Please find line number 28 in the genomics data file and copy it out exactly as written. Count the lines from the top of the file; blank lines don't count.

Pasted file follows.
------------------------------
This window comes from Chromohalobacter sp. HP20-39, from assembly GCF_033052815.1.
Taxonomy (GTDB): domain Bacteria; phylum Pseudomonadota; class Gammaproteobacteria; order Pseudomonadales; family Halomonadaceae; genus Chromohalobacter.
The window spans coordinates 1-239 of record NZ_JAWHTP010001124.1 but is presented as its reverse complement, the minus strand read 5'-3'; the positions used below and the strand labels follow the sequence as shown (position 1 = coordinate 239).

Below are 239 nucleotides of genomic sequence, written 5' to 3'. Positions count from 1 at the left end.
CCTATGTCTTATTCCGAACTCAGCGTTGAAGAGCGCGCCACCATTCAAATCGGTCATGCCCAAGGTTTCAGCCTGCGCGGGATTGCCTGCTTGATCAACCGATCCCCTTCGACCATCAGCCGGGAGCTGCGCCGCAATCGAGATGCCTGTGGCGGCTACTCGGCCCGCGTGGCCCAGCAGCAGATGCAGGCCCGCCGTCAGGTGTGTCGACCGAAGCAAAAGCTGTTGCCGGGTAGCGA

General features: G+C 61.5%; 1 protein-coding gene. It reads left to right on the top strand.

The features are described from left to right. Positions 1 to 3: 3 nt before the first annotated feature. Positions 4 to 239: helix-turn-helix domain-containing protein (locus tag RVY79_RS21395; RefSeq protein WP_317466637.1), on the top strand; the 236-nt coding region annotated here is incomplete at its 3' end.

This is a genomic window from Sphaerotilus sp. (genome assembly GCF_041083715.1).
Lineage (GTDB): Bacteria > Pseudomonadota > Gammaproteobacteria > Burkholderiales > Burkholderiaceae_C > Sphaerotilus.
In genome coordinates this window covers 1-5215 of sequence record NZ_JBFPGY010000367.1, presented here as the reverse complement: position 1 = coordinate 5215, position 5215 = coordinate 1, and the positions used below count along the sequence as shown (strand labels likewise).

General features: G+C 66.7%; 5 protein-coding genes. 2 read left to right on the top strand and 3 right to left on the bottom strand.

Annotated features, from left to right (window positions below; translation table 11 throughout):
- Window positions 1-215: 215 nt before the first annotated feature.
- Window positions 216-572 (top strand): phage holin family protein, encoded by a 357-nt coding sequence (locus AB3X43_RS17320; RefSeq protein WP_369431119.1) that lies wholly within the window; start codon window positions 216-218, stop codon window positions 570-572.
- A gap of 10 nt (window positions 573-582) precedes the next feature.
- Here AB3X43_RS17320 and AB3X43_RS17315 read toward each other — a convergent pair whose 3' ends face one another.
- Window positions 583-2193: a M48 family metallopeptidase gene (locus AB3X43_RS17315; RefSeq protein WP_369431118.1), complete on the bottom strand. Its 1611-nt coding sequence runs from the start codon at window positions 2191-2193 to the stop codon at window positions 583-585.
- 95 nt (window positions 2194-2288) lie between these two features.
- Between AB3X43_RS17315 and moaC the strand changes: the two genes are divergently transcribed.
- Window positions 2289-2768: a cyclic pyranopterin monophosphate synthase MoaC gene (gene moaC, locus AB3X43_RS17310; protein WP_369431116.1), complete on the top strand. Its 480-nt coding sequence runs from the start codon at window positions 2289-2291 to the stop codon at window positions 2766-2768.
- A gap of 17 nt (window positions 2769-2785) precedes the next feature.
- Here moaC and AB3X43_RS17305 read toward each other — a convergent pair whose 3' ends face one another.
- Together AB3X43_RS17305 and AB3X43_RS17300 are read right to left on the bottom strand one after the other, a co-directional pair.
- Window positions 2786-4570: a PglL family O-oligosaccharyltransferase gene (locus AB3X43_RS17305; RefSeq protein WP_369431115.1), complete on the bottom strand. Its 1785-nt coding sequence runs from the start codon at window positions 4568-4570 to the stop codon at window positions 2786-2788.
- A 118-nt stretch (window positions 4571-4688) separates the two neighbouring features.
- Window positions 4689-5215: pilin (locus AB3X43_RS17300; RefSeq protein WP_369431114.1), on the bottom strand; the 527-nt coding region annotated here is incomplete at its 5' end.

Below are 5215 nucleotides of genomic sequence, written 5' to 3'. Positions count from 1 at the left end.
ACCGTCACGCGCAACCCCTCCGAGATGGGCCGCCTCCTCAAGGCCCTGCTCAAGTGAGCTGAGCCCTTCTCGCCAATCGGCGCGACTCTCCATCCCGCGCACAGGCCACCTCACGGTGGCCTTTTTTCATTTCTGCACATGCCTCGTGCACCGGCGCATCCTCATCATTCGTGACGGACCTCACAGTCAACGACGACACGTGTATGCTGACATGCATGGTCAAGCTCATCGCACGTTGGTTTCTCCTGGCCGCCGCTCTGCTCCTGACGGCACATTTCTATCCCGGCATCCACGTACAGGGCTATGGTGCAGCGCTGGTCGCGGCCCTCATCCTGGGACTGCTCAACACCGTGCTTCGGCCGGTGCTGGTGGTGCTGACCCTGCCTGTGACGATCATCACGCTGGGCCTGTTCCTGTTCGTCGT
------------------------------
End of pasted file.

ACCGTCACGCGCAACCCCTCCGAGATGGGCCGCCTCCTCAAGGCCCTGCTCAAGTGAGCTGAGCCCTTCTCGCCAATCGGCGCGACTCTCCATCCCGCGCACAGGCCACCTCACGGTGGCCTTTTTTCATTTCTGCACATGCCTCGTGCACCGGCGCATCCTCATCATTCGTGACGGACCTCACAGTCAACGACGACACGTGTATGCTGACATGCATGGTCAAGCTCATCGCACGTTGGTTTCTCCTGGCCGCCGCTCTGCTCCTGACGGCACATTTCTATCCCGGCATCCACGTACAGGGCTATGGTGCAGCGCTGGTCGCGGCCCTCATCCTGGGACTGCTCAACACCGTGCTTCGGCCGGTGCTGGTGGTGCTGACCCTGCCTGTGACGATCATCACGCTGGGCCTGTTCCTGTTCGTCGT